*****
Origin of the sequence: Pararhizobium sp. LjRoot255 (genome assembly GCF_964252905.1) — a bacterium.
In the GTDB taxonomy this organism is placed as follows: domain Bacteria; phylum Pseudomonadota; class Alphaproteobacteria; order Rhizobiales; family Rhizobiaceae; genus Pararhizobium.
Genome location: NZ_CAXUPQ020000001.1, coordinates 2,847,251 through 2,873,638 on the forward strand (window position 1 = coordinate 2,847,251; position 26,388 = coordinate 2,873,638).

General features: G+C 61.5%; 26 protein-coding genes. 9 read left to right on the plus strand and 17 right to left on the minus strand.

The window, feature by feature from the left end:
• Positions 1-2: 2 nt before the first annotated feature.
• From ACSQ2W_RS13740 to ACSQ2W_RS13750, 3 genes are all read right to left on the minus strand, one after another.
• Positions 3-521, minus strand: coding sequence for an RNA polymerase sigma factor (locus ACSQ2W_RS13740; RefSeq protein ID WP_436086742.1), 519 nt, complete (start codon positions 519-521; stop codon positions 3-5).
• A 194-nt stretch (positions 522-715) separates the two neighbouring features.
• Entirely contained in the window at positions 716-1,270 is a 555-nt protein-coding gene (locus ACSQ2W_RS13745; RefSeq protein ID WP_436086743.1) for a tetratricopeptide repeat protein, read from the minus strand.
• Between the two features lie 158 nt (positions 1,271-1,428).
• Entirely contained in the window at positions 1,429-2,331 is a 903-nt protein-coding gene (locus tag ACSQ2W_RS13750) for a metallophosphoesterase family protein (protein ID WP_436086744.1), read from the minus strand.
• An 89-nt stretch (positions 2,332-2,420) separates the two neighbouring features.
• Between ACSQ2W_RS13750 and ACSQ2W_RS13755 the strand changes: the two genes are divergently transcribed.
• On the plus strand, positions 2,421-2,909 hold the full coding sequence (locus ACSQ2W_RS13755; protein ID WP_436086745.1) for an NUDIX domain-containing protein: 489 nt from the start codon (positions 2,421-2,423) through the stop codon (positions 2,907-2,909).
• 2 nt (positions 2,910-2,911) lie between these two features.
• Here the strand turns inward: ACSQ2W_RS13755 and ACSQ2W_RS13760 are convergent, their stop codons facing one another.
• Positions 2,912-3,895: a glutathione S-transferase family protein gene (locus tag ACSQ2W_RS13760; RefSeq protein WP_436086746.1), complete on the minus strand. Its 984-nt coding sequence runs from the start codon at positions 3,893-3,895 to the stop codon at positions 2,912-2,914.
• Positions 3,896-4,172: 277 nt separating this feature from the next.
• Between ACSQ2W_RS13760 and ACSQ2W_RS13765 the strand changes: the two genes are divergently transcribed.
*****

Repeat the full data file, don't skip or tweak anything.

Origin of the sequence: Pararhizobium sp. LjRoot255 (genome assembly GCF_964252905.1) — a bacterium.
In the GTDB taxonomy this organism is placed as follows: domain Bacteria; phylum Pseudomonadota; class Alphaproteobacteria; order Rhizobiales; family Rhizobiaceae; genus Pararhizobium.
Genome location: NZ_CAXUPQ020000001.1, coordinates 2,847,251 through 2,873,638 on the forward strand (window position 1 = coordinate 2,847,251; position 26,388 = coordinate 2,873,638).

General features: G+C 61.5%; 26 protein-coding genes. 9 read left to right on the plus strand and 17 right to left on the minus strand.

The window, feature by feature from the left end:
• Positions 1-2: 2 nt before the first annotated feature.
• From ACSQ2W_RS13740 to ACSQ2W_RS13750, 3 genes are all read right to left on the minus strand, one after another.
• Positions 3-521, minus strand: coding sequence for an RNA polymerase sigma factor (locus ACSQ2W_RS13740; RefSeq protein ID WP_436086742.1), 519 nt, complete (start codon positions 519-521; stop codon positions 3-5).
• A 194-nt stretch (positions 522-715) separates the two neighbouring features.
• Entirely contained in the window at positions 716-1,270 is a 555-nt protein-coding gene (locus ACSQ2W_RS13745; RefSeq protein ID WP_436086743.1) for a tetratricopeptide repeat protein, read from the minus strand.
• Between the two features lie 158 nt (positions 1,271-1,428).
• Entirely contained in the window at positions 1,429-2,331 is a 903-nt protein-coding gene (locus tag ACSQ2W_RS13750) for a metallophosphoesterase family protein (protein ID WP_436086744.1), read from the minus strand.
• An 89-nt stretch (positions 2,332-2,420) separates the two neighbouring features.
• Between ACSQ2W_RS13750 and ACSQ2W_RS13755 the strand changes: the two genes are divergently transcribed.
• On the plus strand, positions 2,421-2,909 hold the full coding sequence (locus ACSQ2W_RS13755; protein ID WP_436086745.1) for an NUDIX domain-containing protein: 489 nt from the start codon (positions 2,421-2,423) through the stop codon (positions 2,907-2,909).
• 2 nt (positions 2,910-2,911) lie between these two features.
• Here the strand turns inward: ACSQ2W_RS13755 and ACSQ2W_RS13760 are convergent, their stop codons facing one another.
• Positions 2,912-3,895: a glutathione S-transferase family protein gene (locus tag ACSQ2W_RS13760; RefSeq protein WP_436086746.1), complete on the minus strand. Its 984-nt coding sequence runs from the start codon at positions 3,893-3,895 to the stop codon at positions 2,912-2,914.
• Positions 3,896-4,172: 277 nt separating this feature from the next.
• Between ACSQ2W_RS13760 and ACSQ2W_RS13765 the strand changes: the two genes are divergently transcribed.